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Going Off to College and Have Diabetes? Learn Before You Go – Powered by College Diabetes Network

Updated: 8/14/21 5:00 amPublished: 8/8/16

By Ava Runge

College Diabetes Network’s free “Off to College” booklets on overcoming diabetes challenges during the college transition ​

As the summer comes to a close, thousands of young people with diabetes are packing their bags and preparing to head off to college for their freshman year. For many families, this exciting time is tinged with anxiety, stress, and fear about navigating diabetes in the college setting.

To guide young people and their families through this transition, the College Diabetes Network (CDN) recently published two fantastic “Off to College” booklets – one for students with diabetes and one for their parents – that are available online for free. The booklets discuss common challenges to expect when arriving on campus as a new student with diabetes (e.g., dining halls, erratic schedules, stress), as well as strategies for communicating with parents, preparing to move into dorms, finding a new doctor, registering for accommodations, managing sick days, sharing diabetes with friends and roommates, dealing with burnout, drinking alcohol with diabetes, entering the working world, and more.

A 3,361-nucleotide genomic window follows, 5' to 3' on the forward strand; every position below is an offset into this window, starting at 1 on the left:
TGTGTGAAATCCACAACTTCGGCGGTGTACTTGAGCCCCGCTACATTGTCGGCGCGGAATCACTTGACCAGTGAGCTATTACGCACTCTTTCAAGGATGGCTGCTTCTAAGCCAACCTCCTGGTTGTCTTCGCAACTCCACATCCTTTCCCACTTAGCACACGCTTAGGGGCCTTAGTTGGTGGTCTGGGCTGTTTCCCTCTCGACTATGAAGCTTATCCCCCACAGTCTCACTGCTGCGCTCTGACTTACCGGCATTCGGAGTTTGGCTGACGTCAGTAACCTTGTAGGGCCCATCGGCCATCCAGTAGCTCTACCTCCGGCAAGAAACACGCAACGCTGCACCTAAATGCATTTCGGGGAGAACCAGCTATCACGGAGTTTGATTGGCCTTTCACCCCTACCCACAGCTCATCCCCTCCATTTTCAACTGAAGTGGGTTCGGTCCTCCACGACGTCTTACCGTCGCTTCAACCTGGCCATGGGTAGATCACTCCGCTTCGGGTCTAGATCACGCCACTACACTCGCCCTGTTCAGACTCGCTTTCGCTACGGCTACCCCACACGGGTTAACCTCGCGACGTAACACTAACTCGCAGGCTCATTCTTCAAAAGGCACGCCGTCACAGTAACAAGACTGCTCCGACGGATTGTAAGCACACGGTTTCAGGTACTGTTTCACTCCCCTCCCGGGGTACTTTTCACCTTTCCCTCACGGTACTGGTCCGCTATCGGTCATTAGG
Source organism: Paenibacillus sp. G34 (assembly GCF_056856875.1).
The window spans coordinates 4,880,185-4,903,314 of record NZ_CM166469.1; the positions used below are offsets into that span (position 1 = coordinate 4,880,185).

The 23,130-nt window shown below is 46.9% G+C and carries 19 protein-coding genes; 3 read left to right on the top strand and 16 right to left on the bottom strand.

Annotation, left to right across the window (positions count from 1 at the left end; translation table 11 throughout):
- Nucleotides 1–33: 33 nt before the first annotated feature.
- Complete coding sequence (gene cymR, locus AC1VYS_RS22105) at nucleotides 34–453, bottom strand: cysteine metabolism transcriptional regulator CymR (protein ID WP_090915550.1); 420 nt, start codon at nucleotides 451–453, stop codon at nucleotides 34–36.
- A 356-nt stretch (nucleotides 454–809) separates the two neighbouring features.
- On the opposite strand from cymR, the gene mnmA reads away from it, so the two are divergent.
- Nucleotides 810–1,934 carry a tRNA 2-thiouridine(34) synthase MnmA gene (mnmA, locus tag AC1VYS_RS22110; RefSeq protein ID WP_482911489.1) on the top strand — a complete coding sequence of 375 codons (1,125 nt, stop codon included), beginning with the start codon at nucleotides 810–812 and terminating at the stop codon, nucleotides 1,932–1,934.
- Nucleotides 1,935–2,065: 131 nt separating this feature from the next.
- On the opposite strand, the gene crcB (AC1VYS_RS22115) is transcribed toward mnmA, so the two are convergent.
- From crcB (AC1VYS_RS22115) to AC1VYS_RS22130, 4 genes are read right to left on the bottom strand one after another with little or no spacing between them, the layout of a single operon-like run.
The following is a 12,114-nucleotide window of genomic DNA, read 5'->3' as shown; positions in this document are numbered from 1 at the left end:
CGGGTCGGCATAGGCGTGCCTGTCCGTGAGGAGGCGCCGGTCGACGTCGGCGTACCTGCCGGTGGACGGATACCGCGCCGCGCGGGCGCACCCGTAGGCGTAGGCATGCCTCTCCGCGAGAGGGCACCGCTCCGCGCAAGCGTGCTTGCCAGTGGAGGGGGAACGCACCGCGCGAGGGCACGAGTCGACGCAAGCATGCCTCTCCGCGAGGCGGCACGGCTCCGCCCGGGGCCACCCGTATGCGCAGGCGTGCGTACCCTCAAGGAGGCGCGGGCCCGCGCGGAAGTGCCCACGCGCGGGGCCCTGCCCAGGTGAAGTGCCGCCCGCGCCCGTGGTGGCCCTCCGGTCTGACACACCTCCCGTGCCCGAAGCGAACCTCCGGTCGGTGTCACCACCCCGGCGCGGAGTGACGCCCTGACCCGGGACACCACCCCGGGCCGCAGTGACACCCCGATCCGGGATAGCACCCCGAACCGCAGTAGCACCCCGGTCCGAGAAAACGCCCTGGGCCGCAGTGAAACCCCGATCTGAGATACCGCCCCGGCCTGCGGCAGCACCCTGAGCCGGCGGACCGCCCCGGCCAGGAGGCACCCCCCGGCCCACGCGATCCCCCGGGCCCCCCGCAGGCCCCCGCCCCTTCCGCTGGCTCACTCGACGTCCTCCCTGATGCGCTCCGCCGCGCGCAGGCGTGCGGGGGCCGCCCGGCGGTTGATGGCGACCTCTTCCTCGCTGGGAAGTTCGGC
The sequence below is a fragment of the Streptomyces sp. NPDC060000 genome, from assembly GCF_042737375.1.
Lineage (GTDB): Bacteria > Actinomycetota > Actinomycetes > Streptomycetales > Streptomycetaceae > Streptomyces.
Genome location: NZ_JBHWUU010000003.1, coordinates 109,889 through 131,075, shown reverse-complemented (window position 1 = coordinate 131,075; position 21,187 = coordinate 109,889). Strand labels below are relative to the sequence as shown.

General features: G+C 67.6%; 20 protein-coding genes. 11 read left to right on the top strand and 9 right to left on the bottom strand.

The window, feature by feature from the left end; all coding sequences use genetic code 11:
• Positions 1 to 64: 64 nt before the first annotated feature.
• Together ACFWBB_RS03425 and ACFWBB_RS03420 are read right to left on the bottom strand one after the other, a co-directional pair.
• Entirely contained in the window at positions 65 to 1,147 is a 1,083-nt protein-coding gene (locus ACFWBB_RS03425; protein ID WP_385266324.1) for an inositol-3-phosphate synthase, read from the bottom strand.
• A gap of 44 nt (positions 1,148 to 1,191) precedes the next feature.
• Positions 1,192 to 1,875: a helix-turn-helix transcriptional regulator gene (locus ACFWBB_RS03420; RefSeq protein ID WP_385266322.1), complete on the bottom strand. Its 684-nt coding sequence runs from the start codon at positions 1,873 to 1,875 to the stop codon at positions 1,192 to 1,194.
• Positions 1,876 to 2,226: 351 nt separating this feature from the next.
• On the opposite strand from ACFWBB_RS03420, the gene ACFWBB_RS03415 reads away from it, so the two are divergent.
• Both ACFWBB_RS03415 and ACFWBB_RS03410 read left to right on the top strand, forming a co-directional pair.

As a recent college graduate with type 1 myself, I think these booklets offer an excellent foundation for college preparation and a much-needed framework for discussing college and diabetes among family members. While they are directed at new college students and their parents, they can also provide useful guidance for other life transitions, such as leaving home for boarding school, time abroad, or a new job. See below for five of my favorite tips from the CDN booklets, and please remember to check with your healthcare provider before making changes to your diabetes regimen (neither I nor the authors of the booklet are healthcare providers, though the booklets have been scientifically reviewed and approved by the American Diabetes Association).